00:13:36.24 and the idea was you could take these cell types,
00:13:40.07 you see osteoblasts, which are bone cells,
00:13:42.11 or chondrocytes, which are cartilage cells,
00:13:44.18 hepatocytes, which are liver cells,
00:13:46.14 and so forth,
00:13:47.28 and you'd dissociate them...
00:13:49.27 today, you might also consider using stem cells
00:13:52.16 and converting them to one of these,
00:13:54.19 but if you take these cells
00:13:56.10 and inject them at random in the body,
00:13:58.04 not much happens.
00:13:59.16 But, the cells are small and people,
00:14:01.04 for example at Berkeley,
00:14:03.05 have shown that you can take mammary epithelial cells
00:14:05.09 and put them close together
00:14:07.09 and when you do that, they're smart enough
00:14:08.29 to actually make acini and make milk,
00:14:11.16 and our theory was that if we could create
00:14:14.02 the right kind of polymer
00:14:15.22 and biodegradable scaffold,
00:14:17.11 and the cells would be close enough together,
00:14:19.09 and they were grown under the right in vitro tissue culture conditions
00:14:23.01 in what we call bioreactors,
00:14:24.22 maybe we could make a new tissue
00:14:26.12 and ultimately put it in the body.
00:14:28.20 There are a number of components to this,
00:14:31.09 as one sees on this slide.
00:14:32.24 The first component was having the right materials,
00:14:34.20 and we would generally use degradable materials
00:14:37.06 that had been shown to be safe in people,
00:14:38.26 and in many cases we synthesized new materials ourselves.
00:14:42.23 We might then convert them to fibers,
00:14:44.21 where we could put cells on
00:14:46.19 like you can see in this scanning electron micrograph,
00:14:49.06 but also the way this field is going,
00:14:51.21 we also thought that you might someday
00:14:53.27 be able to even use techniques
00:14:56.08 like CAD/CAM techniques,
00:14:58.17 computer-aided design is what I basically mean,
00:15:01.14 and just to illustrate that,
00:15:03.12 this is work that Prasad Shastri, who was a postdoc with us, did.
00:15:07.02 He basically was thinking about
00:15:10.09 making new structures like a nose, which you see here,
00:15:13.14 and so he basically designed a nose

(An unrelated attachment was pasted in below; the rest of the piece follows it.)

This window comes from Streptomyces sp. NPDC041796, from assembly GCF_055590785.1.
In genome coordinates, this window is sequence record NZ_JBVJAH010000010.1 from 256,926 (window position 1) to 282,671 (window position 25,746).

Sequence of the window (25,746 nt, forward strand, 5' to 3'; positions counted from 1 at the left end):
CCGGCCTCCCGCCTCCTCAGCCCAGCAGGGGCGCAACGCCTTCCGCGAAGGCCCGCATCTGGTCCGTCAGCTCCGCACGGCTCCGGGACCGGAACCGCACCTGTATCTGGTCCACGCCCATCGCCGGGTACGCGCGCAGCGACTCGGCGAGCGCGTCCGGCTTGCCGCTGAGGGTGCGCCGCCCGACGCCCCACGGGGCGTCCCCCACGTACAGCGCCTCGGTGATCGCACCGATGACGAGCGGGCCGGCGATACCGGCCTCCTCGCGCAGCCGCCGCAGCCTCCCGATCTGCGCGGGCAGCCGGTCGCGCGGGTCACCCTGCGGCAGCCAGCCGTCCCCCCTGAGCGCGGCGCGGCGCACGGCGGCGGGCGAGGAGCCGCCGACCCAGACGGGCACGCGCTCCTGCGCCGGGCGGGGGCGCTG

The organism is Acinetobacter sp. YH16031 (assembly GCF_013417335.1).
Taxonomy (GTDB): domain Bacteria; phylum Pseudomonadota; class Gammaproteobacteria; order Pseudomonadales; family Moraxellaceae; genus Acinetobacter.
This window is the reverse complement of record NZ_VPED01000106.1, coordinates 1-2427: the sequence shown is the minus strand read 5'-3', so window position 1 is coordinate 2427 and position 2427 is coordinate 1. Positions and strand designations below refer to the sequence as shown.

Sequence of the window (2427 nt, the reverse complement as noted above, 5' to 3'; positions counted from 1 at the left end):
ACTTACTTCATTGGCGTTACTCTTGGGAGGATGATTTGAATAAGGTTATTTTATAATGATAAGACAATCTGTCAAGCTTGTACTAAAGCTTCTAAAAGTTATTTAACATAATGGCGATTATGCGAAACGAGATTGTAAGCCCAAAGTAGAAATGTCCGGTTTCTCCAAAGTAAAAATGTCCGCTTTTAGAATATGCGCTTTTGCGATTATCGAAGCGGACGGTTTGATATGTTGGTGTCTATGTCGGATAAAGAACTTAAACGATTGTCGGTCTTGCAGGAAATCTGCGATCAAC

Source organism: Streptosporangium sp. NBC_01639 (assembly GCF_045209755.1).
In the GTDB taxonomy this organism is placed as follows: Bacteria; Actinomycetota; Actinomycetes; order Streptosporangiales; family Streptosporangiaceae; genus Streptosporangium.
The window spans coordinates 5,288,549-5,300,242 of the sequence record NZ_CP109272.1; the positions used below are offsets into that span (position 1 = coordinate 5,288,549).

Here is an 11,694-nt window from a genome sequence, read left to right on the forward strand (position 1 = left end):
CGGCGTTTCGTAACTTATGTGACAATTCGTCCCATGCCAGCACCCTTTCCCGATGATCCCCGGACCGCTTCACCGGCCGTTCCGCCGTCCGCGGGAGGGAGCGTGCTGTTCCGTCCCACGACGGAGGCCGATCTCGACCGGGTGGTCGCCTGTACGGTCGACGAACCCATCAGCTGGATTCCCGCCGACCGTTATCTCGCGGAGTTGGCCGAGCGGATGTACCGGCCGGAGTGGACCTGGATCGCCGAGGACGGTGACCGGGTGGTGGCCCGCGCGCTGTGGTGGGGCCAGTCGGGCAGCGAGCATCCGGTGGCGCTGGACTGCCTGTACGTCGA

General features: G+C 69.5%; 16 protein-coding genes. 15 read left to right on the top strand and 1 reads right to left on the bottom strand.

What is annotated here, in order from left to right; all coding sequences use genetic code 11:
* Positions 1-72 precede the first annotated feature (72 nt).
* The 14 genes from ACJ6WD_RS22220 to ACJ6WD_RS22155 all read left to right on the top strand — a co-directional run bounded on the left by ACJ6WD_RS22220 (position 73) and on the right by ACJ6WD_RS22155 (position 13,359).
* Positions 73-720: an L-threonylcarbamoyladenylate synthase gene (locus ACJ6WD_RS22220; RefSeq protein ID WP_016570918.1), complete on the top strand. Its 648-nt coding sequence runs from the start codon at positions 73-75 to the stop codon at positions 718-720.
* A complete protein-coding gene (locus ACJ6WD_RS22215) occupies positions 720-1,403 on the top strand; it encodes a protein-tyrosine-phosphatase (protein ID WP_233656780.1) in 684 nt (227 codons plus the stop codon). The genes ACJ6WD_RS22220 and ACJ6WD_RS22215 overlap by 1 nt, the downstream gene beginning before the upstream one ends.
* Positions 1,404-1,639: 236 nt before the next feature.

00:15:16.01 with a foaming technique...
00:15:17.27 you could also use 3-D printing,
00:15:19.28 other ones of my former postdocs like Linda Griffith
00:15:22.12 have done things like that,
00:15:24.10 she's a professor at MIT now...
00:15:26.14 and the idea is that
00:15:29.12 you could make basically a nose.
00:15:33.09 It's 98% porous,
00:15:36.09 but it's made of a polymer of, in fact, poly(L-lactic acid),
00:15:40.06 and you could make this nose into any shape,
00:15:41.19 so I've just speculated 30 or 40 years from now,
00:15:44.19 maybe they'll be a computer printout
00:15:47.13 that somebody could pick,
00:15:49.03 when they're going to a plastic surgeon,
00:15:51.10 whatever nose shape they want.
00:15:52.24 So, they could have a regular nose shape,
00:15:55.01 or maybe they'd want an upturned nose shape,
00:15:57.04 which wouldn't be hard, you'd just take a little bit of this off.
00:15:59.28 You can even give a hooked nose shape...
00:16:02.02 probably nobody would want that, but you could do it.
00:16:04.03 And then maybe you take the patients own cells
00:16:06.11 and put that on the scaffold,
00:16:08.16 and so these are just some examples.
00:16:11.22 So, I thought I would go through a few examples
00:16:14.23 just to illustrate some of the challenges
00:16:16.18 and some of what we and others do.
00:16:19.00 So, let's say you want to make a new blood vessel.
00:16:20.28 That's been very challenging;
00:16:22.10 there's not been a way to make small diameter blood vessels.
00:16:25.11 So, one of our students,
00:16:27.02 David Mooney, who is now a professor at Harvard,
00:16:30.03 made these little tubes
00:16:31.28 out of a polymer that are also about 97-98% porous,
00:16:36.14 and then Jinming Gao, another postdoc,
00:16:39.27 he's now a professor at Texas Southwestern,
00:16:42.15 modified polyglycolic acid (PGA)
00:16:45.24 so that you could get a high attachment density
00:16:48.07 of what are called smooth muscle cells,
00:16:51.02 and the person who led this project
00:16:53.17 was Laura Niklason,
00:16:55.10 she was a fellow with us and now is a full professor at Yale,
00:16:58.07 and her idea was,